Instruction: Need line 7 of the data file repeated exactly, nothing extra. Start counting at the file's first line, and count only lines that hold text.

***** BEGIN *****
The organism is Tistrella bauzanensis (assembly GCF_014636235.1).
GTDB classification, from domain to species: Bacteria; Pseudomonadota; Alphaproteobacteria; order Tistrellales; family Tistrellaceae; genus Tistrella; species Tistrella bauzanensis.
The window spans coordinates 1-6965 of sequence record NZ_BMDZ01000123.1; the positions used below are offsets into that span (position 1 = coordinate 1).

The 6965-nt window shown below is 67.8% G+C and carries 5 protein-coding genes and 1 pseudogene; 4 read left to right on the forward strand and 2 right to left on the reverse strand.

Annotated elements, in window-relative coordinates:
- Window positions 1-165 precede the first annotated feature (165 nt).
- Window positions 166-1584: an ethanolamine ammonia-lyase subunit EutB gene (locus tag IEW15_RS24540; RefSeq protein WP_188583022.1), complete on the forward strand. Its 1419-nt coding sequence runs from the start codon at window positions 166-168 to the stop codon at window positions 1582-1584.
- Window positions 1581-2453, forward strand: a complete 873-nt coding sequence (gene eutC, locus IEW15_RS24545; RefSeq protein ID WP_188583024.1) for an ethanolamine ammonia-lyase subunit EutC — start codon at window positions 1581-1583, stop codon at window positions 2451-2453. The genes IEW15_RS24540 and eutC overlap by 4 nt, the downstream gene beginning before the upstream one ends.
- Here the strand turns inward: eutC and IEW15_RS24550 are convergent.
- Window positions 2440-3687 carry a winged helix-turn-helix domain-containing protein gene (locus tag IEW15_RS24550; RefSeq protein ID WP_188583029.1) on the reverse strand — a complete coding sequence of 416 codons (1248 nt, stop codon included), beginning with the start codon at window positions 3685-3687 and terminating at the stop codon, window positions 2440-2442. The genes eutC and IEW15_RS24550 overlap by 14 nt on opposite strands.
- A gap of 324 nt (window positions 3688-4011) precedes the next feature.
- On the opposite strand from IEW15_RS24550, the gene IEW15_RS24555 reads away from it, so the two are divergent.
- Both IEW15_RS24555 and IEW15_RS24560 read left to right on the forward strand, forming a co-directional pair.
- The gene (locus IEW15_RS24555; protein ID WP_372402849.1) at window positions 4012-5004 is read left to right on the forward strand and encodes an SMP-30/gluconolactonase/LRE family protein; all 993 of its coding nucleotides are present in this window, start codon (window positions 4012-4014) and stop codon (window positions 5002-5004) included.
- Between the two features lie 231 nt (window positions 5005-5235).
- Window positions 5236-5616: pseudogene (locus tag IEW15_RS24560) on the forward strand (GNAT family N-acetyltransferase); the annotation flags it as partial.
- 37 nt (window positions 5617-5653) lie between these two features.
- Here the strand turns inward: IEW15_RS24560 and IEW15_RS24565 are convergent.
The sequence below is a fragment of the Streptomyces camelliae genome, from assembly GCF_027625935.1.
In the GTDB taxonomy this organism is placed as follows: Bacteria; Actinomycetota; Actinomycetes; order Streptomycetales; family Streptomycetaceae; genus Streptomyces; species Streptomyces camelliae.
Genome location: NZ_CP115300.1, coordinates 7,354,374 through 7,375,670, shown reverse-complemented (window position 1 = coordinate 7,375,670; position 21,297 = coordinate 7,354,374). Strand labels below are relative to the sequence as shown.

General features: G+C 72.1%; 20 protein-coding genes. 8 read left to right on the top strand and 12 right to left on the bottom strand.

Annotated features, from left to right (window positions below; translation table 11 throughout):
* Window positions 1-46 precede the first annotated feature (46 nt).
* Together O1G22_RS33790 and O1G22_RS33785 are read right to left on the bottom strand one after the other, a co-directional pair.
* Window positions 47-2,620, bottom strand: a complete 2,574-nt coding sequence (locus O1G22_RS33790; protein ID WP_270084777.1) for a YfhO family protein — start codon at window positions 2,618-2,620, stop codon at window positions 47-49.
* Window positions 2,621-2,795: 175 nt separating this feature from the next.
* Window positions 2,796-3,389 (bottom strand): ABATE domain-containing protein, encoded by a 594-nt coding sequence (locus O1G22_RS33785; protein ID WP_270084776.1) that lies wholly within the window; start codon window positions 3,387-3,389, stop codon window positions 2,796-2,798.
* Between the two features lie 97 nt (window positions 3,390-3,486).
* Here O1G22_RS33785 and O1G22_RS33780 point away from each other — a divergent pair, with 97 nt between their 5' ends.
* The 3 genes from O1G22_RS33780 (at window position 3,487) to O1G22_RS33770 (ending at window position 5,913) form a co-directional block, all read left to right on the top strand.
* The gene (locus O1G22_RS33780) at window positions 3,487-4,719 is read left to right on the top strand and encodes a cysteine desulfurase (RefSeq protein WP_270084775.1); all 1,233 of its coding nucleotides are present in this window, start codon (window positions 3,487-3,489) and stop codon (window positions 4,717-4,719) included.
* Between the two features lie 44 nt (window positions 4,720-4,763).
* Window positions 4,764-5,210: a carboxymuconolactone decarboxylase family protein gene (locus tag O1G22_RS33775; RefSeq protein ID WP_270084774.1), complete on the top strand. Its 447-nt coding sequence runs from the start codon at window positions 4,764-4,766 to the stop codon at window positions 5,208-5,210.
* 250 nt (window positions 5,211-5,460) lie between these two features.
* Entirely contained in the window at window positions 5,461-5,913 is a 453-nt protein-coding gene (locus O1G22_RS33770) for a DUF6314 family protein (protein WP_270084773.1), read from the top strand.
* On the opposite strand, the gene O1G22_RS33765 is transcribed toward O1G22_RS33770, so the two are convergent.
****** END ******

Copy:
- Window positions 166-1584: an ethanolamine ammonia-lyase subunit EutB gene (locus tag IEW15_RS24540; RefSeq protein WP_188583022.1), complete on the forward strand. Its 1419-nt coding sequence runs from the start codon at window positions 166-168 to the stop codon at window positions 1582-1584.